The phone rings for the fifth time.
Molly ignores it as she pulls open her drawer. She breathes deeper into the face mask as she works, pulling out clothes, one by one, throwing them into the box, hair sticking to her face.
All over her apartment lies a similar scene: drawers pulled out, clothes folded neatly but hastily into each. Boxes labeled KITCHEN, BATHROOM, LIVING ROOM stacked together, taped together messily, her things arranged as much as she can.
Picking up that phone is the last thing she wants to do. Not because she’s afraid of her aunt’s voice over the line, gentle and pleading with, Sweetheart, I don’t understand. This is crazy. Boston is so far away, why did you have to take that transfer when all of your friends are here?. Not because she knows that the pleading won’t work, and not because she’s afraid of spilling out secrets.
She does know that it’s because she’d be forced to be cruel, to lie in a way that she knows she’s not prepared for. Because lying to her aunt in such a way feels painful and twisted.
It’s much easier for her to sort her clothes in neat piles. A good distraction from continually wondering over this choice, over this disgusting urge in her to look over and over again at the immaculate Facebook pages of Fenwick, to stop obsessing over rows of red hair and smiles and birthdays and family.
She pushes down the clothes in the box, and swallows.
It takes five deep breaths before she stands, removes the mask, and bury her head into her hands.
The urge to scream wells up.
It exits in a groan, her fingers digging into her skin.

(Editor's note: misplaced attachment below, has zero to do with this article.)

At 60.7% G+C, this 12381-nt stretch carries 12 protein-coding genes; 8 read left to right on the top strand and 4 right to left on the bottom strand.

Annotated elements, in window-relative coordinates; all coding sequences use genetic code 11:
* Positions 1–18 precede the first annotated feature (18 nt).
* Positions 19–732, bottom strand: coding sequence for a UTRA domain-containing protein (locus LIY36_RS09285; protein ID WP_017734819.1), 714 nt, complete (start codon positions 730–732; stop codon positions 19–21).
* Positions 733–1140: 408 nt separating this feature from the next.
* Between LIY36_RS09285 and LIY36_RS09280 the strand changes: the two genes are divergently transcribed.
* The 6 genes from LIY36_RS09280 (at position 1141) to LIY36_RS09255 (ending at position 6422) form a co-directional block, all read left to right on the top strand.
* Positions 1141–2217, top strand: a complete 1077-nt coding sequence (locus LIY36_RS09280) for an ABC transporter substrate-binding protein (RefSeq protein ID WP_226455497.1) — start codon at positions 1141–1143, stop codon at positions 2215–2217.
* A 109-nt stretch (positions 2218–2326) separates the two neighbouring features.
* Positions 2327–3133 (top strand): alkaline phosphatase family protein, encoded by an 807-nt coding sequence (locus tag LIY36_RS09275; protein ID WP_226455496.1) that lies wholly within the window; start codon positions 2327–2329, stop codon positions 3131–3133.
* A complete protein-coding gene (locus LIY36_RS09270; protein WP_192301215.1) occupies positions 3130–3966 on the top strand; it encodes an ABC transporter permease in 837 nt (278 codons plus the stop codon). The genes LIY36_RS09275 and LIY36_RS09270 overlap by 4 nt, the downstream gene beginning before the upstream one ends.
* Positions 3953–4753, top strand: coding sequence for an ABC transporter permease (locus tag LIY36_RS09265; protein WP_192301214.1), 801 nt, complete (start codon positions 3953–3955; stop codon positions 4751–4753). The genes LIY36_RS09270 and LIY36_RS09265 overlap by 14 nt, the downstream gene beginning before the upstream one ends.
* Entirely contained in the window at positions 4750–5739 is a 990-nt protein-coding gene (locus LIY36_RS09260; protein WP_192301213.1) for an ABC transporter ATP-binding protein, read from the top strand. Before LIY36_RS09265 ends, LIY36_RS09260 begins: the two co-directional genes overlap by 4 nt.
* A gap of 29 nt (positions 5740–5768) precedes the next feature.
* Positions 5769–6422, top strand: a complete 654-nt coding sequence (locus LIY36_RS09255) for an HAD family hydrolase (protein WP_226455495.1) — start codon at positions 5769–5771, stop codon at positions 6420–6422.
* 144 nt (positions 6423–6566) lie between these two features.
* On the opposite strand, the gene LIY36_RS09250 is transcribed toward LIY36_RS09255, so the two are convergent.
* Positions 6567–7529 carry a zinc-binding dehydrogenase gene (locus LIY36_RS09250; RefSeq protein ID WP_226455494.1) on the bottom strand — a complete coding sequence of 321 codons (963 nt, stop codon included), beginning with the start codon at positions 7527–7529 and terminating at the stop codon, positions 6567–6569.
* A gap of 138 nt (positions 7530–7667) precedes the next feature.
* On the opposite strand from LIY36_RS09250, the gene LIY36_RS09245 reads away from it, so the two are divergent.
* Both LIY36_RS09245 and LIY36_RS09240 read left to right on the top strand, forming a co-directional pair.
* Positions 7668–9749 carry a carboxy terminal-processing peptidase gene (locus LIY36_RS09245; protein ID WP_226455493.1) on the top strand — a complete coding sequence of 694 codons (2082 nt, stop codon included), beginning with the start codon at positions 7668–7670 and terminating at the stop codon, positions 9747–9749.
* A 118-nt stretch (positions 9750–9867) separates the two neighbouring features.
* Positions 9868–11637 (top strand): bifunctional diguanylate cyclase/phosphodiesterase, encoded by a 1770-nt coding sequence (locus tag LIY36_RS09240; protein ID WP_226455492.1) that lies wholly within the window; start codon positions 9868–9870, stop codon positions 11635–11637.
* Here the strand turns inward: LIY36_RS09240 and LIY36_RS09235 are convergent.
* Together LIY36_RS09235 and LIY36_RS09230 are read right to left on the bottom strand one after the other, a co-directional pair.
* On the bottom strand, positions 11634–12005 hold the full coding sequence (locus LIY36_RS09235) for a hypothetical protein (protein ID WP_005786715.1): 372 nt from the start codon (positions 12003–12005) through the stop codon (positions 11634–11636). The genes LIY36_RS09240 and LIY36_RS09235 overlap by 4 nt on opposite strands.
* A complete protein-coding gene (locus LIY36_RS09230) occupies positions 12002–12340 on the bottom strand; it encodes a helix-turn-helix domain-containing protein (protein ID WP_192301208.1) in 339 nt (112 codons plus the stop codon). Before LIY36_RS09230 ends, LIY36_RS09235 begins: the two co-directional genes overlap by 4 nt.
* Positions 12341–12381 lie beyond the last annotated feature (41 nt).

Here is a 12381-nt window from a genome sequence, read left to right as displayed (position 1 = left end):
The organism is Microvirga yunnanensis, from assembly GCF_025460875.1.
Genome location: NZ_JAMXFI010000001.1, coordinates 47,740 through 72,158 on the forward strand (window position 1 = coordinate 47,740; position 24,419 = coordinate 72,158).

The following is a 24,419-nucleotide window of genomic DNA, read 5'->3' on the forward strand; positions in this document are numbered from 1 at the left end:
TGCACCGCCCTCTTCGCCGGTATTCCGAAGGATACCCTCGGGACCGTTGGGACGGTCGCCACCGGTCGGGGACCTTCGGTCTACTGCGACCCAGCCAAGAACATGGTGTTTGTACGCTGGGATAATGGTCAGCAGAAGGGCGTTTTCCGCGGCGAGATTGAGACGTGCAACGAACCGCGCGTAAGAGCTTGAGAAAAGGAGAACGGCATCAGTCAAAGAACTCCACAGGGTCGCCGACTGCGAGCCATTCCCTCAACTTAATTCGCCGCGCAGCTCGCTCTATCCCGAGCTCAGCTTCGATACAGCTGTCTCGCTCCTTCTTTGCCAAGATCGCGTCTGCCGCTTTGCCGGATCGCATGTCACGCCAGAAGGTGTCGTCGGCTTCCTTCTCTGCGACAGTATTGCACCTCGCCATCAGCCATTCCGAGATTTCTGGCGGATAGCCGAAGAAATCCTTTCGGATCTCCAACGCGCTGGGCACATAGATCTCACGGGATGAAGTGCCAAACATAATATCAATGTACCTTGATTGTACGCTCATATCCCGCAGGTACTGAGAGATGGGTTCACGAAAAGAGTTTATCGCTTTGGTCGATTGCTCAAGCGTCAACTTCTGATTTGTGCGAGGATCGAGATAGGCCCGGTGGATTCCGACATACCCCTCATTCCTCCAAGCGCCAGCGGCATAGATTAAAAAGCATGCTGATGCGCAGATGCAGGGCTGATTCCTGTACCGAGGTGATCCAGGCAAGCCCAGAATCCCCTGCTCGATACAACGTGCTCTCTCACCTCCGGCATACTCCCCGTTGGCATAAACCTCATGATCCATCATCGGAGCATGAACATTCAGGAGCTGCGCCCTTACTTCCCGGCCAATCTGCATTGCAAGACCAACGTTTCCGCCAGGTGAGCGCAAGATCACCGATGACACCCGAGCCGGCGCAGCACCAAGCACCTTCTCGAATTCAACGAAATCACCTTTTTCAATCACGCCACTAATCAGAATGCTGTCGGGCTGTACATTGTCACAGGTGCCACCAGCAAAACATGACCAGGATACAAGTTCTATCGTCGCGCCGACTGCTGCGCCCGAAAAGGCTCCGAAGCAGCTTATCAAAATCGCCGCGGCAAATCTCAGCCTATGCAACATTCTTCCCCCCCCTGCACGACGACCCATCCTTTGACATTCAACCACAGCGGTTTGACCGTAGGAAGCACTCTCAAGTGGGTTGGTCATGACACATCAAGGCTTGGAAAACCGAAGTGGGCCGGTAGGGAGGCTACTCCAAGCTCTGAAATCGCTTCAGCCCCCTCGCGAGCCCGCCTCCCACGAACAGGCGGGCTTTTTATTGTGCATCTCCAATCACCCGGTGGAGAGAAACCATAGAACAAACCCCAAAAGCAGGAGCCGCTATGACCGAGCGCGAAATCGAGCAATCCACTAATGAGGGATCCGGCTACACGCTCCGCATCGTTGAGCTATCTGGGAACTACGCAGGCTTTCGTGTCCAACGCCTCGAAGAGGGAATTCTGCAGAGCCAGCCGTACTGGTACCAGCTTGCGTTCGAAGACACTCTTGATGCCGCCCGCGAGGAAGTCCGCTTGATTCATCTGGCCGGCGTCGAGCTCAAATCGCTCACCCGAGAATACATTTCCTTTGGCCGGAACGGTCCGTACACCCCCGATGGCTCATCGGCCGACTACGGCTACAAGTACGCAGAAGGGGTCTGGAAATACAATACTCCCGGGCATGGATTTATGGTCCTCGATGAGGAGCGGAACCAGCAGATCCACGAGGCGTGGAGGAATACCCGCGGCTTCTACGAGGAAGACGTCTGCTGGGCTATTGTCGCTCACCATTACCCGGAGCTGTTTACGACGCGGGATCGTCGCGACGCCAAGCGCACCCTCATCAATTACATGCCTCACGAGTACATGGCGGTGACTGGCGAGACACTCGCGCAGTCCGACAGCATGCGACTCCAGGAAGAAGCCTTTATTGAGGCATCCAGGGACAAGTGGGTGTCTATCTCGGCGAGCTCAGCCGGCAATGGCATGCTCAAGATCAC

It takes five more before she throws the mask onto the bed, grabs her running shoes, and makes her way to the door.
Running can clear her head, if nothing else can. It might not purge the feelings of being unwanted, of being a secret, of rage out of her, but it can tire her enough out to sleep, and then finish packing.
She does not take her cellphone with her, and it continues to ring and ring as the door shuts behind her. Her feet hit the pavement harshly one after the other, desperate for relief.
When she comes home, dark is creeping up on her. Her hair is loosed from it’s ponytail, and her legs burn. Her heart hammers and hammers as she makes her way upstairs, plugging up the faucet and turning on the water. As exhausted as she felt, the run hadn’t done what she wanted, leaving her exhausted instead of purging her entirely of turmoil.
She curls up, hand pressing against her forehead, eyes drawn to the tile. “You’re crazy for doing this.” There’s no answer of course; but it feels better to say it outloud. “What are you going to do, showing up at their door like this?”
All kinds of scenarios have presented themselves: a messy, loud reunion; the satisfaction waiting on her tongue, the disgusting feeling deep in the pit of her stomach finally leaving; the coldness of a rejection or worse, the idea that there will be no recollection at all, only confusion and denial. None of it as bad as her mother’s flushed face, or her father’s embarrassed look when the secrets tumbled out.
Even thinking of their faces makes her angry. How could they have fed her a lie that long?
Molly squeezes her eyes shut, and puts her hand in the water. It’s hot enough to make her hand an angry red.
She welcomes it.
The bath finally does what she wants as she climbs in, hissing as she goes. It wipes away her thoughts as she sinks in, shutting her eyes as her skin pricks and warms.
The morning comes, and Molly can’t recall when she got out of bed and got dressed. Only that waking up felt better, that her decision didn’t at away at her, and it was easy to call her aunt and say, I just needed to change.